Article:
Farming on 16ha of predominantly good-quality land just outside the small village of Aughamore, Philip Keville is the Leitrim participant in the Teagasc/Irish Farmers Journal BETTER Farm beef challenge.
The farm system is very simple, exactly what Philip wants considering he is working full-time off farm.
His suckler herd comprises of 20 continental cows calving from early January until mid-March.
Male progeny are slaughtered under 16 months of age at a target carcase weight of 380kg deadweight.
Previously, Philip would have operated a weanling system on the farm.
At present, there are 15 bulls in the shed for finishing.
This is a higher than expected number of males, coming as a result of a 2:1 split of males to females born last spring.
Target slaughter date is from the end of March until May, depending on age and fitness for slaughter.
The first bulls for slaughter are currently on ad-lib, while the remaining bulls are being built up to this.
All are receiving a high-energy 40% maize ration, plus a small allocation of high-quality baled silage.
Female progeny are either kept on-farm as replacements or sold live as potential breeding stock.
The replacement rate each year depends on the success of the calving and breeding season, as well as the age demographic of the herd.
This year, Philip plans to sell all seven of his 2018-born heifers.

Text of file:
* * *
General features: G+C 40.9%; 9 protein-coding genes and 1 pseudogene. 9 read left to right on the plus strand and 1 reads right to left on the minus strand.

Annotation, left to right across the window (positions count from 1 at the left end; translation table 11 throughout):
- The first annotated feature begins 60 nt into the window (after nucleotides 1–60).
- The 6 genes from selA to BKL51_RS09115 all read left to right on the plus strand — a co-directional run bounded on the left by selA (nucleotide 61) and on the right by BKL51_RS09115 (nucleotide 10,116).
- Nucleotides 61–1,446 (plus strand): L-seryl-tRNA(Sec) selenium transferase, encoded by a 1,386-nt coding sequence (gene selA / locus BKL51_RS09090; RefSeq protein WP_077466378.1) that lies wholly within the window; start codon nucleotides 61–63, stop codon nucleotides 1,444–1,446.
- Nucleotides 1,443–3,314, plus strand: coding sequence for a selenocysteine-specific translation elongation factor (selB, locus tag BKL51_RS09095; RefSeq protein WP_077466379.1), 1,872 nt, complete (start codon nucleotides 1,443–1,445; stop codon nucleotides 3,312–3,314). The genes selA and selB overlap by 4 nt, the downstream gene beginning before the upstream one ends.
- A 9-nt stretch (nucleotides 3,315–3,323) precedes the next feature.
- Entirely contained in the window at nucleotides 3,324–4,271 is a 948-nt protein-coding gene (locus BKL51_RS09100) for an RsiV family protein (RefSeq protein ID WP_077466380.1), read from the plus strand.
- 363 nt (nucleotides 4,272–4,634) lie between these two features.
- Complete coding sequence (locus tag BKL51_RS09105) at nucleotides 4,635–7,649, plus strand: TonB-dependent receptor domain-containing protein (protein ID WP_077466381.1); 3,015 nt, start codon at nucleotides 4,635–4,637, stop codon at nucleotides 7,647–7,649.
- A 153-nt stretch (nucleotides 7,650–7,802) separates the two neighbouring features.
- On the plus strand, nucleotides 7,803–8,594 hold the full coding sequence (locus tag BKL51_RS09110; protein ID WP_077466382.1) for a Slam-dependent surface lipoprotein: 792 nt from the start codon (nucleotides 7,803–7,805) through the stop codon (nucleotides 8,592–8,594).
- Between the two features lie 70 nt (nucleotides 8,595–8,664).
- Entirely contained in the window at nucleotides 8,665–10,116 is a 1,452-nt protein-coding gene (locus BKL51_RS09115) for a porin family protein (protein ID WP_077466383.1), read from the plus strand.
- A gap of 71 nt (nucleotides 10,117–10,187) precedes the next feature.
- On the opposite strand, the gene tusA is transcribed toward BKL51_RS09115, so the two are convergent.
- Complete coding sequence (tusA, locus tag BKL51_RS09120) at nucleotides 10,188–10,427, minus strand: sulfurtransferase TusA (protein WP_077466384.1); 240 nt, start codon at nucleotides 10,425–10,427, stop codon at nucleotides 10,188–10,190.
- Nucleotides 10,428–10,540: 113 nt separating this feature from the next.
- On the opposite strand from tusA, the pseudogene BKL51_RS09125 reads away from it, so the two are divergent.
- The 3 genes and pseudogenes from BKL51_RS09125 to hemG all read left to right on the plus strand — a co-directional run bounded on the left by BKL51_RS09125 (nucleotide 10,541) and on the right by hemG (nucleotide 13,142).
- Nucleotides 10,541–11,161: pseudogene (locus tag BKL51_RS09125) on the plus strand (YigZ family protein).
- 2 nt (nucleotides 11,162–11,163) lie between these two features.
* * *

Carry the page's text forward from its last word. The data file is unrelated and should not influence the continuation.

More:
He is at maximum capacity in terms of suckler cow numbers and the age profile is relatively low.
All seven heifers are out of high-replacement index AI sires and will be sold as breeding females in February.
There are 21 cows due to calve down this spring.
When I visited Philip on Friday, three had already calved and a further four were on the point of calving.
The farm operates 100% AI, with a wide range of high maternal bulls being used from the Simmental, Limousin and Angus breeds.
A synchronisation programme is used to tighten the calving spread.
The pre-calving diet consists of silage, 0.5kg/head/day of soya bean meal and a daily allocation of pre-calver minerals.
No vaccines are given on the farm.
To learn more about the projected output of the farm, as well as the first class breeding strategy, see this week’s Irish Farmers Journal in print or online.